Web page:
Fox News creator and former chief Roger Ailes, who died at 77 last week from complications after a fall in his Florida home, may have been the most significant political figure of the last 35 years — which isn’t necessarily a compliment to those of us who believe media mavens shouldn’t also be political operatives. Ailes clearly thought differently. He simultaneously changed the contours both of American politics and American media by melding them, and in doing so changed the contours of fact and objectivity as they once were understood before the era of post-fact.
It seems a lot to put on one man, but Roger Ailes destroyed the idea of media objectivity in the name of media objectivity, the way a phony evangelist might destroy virtue in the name of virtue. Things have never been the same since. Ailes was a political acolyte of Richard Nixon, and Nixon was a media acolyte of Ailes. It was a perfect and powerful alliance — two outcasts seeking retribution. Nixon’s great contribution to American politics was to take his personal umbrage, a lifetime of slights, and nationalize it. Like so many among the aggrieved, he aspired to be an insider and was tormented by not being admitted to their ranks. In anger, he took them on, especially those he regarded as haughty elites — accused spy Alger Hiss, who was the personification of the Ivy-educated aristocrat and on whose takedown Nixon built his career; John Kennedy, who was everything Nixon wanted to be and wasn’t; and the entire liberal establishment, which would denigrate and denounce him as he rose through the political ranks. He became the avatar for every person who had suffered the same disdain and abuse, and he turned Republicanism into a therapeutic movement of social vengeance.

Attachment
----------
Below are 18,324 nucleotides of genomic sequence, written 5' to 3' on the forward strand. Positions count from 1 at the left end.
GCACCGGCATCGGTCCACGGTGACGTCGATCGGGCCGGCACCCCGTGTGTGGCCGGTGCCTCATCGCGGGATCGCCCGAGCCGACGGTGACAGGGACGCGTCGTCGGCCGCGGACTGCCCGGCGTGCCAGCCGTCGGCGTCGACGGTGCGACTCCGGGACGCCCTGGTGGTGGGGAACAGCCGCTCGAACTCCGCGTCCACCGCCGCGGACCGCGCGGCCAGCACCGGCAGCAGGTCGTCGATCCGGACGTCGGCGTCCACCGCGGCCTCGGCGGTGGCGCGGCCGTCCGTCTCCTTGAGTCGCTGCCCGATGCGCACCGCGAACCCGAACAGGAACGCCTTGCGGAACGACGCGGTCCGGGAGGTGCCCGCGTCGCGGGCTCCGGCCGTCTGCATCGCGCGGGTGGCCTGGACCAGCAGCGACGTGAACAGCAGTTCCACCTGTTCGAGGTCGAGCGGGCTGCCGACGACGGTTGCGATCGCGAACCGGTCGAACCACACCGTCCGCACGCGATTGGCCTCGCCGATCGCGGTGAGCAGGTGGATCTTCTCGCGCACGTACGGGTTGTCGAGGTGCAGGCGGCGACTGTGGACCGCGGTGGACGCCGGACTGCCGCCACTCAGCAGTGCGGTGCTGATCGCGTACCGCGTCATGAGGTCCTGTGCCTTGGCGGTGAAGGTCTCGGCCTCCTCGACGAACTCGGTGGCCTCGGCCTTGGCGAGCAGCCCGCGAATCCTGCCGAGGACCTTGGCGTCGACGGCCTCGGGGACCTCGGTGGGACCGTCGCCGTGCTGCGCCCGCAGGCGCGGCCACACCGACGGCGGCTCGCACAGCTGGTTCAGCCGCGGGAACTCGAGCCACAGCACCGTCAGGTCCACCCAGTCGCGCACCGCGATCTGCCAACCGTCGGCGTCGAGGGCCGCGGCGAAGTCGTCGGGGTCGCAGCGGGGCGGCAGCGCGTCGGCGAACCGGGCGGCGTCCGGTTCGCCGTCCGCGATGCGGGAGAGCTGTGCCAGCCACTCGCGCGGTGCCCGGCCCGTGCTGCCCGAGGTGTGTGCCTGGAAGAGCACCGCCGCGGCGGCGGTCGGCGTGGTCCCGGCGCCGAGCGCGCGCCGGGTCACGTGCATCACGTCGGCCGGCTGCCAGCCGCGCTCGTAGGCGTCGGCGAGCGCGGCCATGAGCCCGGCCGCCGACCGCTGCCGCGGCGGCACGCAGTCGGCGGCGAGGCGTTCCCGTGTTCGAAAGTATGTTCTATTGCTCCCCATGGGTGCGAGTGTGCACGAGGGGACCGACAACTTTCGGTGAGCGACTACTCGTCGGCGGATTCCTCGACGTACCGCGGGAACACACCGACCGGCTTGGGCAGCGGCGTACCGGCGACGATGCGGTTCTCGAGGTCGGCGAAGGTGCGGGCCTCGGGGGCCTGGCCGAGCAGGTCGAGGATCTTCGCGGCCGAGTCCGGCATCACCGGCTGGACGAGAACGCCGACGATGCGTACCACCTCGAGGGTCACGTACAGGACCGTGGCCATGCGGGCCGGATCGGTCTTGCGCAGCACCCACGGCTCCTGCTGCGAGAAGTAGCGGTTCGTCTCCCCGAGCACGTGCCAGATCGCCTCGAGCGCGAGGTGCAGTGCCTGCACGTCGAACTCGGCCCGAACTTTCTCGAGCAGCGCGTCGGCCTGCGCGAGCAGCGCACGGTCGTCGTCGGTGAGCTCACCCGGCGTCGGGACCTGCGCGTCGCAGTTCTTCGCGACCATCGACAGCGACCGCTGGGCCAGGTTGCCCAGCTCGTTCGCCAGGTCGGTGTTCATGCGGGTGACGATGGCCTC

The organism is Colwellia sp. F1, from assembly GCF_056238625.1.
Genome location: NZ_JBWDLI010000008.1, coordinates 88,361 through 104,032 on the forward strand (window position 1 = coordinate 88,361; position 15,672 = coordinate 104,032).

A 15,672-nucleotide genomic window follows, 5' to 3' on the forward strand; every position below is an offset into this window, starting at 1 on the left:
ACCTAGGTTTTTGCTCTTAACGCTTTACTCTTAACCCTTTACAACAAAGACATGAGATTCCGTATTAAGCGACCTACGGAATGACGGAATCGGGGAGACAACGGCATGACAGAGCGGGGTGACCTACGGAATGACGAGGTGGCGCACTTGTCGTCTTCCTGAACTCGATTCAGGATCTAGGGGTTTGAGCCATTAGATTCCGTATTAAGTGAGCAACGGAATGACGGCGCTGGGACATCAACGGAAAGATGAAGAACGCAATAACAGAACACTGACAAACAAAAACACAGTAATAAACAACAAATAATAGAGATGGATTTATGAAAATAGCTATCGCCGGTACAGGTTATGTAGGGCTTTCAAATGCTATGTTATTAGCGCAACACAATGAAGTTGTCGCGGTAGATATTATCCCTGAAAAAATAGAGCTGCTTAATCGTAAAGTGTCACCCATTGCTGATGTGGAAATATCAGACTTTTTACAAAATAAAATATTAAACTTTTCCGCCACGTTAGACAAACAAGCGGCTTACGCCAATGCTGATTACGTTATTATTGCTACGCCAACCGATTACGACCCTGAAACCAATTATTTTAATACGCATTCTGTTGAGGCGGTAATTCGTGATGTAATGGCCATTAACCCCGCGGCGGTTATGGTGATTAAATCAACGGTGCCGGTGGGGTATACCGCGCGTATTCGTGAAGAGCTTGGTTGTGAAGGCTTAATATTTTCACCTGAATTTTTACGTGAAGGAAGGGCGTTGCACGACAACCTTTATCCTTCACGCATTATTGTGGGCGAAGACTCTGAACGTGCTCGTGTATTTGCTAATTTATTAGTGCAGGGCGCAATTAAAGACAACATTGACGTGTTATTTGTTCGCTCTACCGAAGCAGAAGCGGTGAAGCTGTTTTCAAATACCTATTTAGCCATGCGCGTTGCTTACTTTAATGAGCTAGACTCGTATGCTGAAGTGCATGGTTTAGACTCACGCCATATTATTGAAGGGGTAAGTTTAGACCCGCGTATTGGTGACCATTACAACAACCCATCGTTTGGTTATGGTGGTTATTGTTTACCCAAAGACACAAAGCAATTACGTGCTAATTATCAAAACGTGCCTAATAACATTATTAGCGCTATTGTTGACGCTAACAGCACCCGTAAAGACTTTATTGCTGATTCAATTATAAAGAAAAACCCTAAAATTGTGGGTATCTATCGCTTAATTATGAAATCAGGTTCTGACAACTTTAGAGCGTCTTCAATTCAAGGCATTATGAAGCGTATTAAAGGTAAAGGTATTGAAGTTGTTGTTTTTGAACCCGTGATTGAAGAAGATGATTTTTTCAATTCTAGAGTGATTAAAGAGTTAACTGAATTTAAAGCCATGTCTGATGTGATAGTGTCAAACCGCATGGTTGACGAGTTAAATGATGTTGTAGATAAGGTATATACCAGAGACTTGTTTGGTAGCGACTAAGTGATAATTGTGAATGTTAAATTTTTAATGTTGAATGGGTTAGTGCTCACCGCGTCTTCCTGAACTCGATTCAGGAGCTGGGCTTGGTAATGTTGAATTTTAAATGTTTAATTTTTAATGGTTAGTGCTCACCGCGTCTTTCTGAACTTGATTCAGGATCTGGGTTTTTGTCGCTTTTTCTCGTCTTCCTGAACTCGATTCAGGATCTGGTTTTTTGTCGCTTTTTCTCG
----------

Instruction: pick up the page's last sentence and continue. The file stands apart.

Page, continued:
Heather Ewing at The Brooklyn Rail:
In 1969 a young artist in Turin named Giulio Paolini took as his personal motto the Latin inscription—itself a quotation from Nietzsche—at the foot of an early Giorgio de Chirico self-portrait: Et quid amabo nisi quod ænigma est [And What Shall I Love If Not the Enigma]. He made the phrase into his own business card and transformed it into a public manifesto by placing it on an enormous banner hung across the main piazza in Como. This was his contribution to Campo Urbano, the public art intervention staged that year by Luciano Caramel in collaboration with Ugo Mulas and Bruno Munari, which invited artists out of their studios and galleries to engage directly with the urban environment, the spaces of daily life. For Paolini, it was the beginning of a decades-long fascination with de Chirico’s oeuvre, which Paolini has referenced, cited, and interrogated in his conceptual practice—artwork that is now the subject of the fourth season at the Center for Italian Modern Art (CIMA), which places paintings spanning much of de Chirico’s career together with works by Paolini from the 1960s to today.